Saved Their Job(s): Given all the names that appear to be on the chopping block, the lack of people who were lucky to pick up the win is amazingly scant. The best way to put it is there were several contests that were made with a high expectation of one side or the other winning and those expected to win, did so. I suppose a case could be made Cory McKenna could have been on the chopping block with a loss, but I’m of the opinion the UFC is willing to give the youngster a lot of leeway. Even if they weren’t going to, becoming the first female to pull off a Von Flue choke in the UFC ensured there were no worries about her employment status.
Start Typing a Resume: Four straight wins, followed by four straight losses. That’s the narrative of Augusto Sakai’s UFC career. Granted, Sakai was facing significantly easier competition on his way up the ladder than that after he began his backslide, but the UFC is a what-have-you-done-for-me-lately organization. Sakai hasn’t done much of anything positive. Either Spivak improved so much that he looked like a world-beater or Sakai has declined to make Spivak look that way. The truth is likely somewhere in the middle, but it’s still a bad thing for the Brazilian. The guess here is that it’ll depend on his contract status, but Sakai could be headed elsewhere.
He was always a curious signing, but given the general non-competitive nature of his fights, it looks like Erick Gonzalez may be on his way out the door. To be fair, Gonzalez lost to Jim Miller and Terrance McKinney, more than respectable names. That could be enough to get Gonzalez a third crack in the organization, but I have a hard time believing the brass isn’t considering chopping him at the very least. Being finished in the first round doesn’t help his case.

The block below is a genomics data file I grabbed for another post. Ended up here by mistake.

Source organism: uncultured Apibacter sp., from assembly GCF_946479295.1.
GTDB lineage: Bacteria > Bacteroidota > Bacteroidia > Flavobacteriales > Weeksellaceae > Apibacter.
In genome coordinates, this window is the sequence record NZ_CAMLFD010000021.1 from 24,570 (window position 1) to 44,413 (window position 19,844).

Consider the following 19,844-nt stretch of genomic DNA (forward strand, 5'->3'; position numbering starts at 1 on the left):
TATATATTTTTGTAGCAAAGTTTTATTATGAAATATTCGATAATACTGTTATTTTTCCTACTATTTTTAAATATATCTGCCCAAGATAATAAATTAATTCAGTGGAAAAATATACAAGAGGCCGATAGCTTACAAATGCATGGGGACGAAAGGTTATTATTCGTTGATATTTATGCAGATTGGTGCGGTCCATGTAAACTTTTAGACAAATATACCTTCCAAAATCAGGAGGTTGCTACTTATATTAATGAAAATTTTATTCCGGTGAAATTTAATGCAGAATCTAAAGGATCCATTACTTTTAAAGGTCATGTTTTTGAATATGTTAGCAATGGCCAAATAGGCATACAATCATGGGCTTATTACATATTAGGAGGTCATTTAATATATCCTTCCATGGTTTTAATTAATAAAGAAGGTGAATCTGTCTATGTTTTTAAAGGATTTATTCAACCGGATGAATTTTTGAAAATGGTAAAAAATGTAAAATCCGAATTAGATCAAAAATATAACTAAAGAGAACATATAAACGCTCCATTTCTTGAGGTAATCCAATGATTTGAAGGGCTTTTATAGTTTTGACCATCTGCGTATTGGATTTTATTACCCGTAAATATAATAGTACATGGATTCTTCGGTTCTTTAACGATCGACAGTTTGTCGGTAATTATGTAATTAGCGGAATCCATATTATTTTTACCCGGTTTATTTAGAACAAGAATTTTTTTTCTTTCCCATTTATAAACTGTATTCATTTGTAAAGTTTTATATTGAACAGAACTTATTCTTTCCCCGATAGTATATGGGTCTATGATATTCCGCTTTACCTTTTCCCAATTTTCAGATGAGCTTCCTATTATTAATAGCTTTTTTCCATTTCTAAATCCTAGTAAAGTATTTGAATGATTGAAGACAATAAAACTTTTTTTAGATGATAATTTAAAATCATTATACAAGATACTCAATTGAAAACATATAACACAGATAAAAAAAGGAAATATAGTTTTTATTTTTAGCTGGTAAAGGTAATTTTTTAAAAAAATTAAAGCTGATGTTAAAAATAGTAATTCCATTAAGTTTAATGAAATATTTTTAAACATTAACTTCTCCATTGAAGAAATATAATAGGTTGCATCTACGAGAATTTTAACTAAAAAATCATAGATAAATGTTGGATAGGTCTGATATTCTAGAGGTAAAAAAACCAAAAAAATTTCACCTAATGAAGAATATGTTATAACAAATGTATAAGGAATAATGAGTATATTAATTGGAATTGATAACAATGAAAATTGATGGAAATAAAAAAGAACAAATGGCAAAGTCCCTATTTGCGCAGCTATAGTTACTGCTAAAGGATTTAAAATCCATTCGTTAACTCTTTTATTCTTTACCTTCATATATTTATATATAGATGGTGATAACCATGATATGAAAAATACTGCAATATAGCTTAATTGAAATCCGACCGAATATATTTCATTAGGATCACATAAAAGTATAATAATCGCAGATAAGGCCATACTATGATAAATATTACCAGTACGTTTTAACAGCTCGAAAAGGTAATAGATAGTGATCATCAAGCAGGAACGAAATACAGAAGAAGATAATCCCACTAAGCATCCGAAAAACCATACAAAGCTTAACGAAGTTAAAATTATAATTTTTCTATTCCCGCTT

Is the day finally here? Are we really at the end of the line? At this point, I kind of hope it isn’t as I want to see how many fights Sam Alvey can go without picking up a win. As it currently sits, he’s at nine, easily a UFC record. Given Alvey wasn’t competitive in the least against Michal Oleksiejczuk, we may have finally reached the point where the UFC gives him his pink slip. It’s a bit of a shame it got to this point as this winless streak is going to be the thing that defines Alvey’s career. Prior to that, had he been released when a fighter is typically released – after three, maybe four consecutive losses – he would have been thought of as a limited KO artist who made the most of what he had to work with.
During the heyday of Pride, there were a slew of Japanese stars in the MMA world. Kazushi Sakuraba. Kazuyuki Fujita. Hayato Sakurai. Since the demise of the organization, it’s hard to find someone who approaches their level who comes from the Land of the Rising Sun. Thus, it pains me to say it looks like Takashi Sato is on his way out the door. In his previous UFC losses, Sato had struggled with the ground game of his opponents. Though it was expected that would again be the issue with Bryan Battle, Sato was instead put away with a brutal head kick. That gives him three consecutive losses and an overall UFC record of 2-4. That’s not the way to maintain a roster spot.
It might come across as cruel given she just returned from maternity leave, but Miranda Granger is now riding a three-fight losing streak. Given her incredible reach advantage over Cory McKenna, it’s hard to find a matchup in which she would have had more physical advantages. I would say the layoff was bad for her as she didn’t look the least bit comfortable in the cage. You might even say she looked like she didn’t belong in the UFC....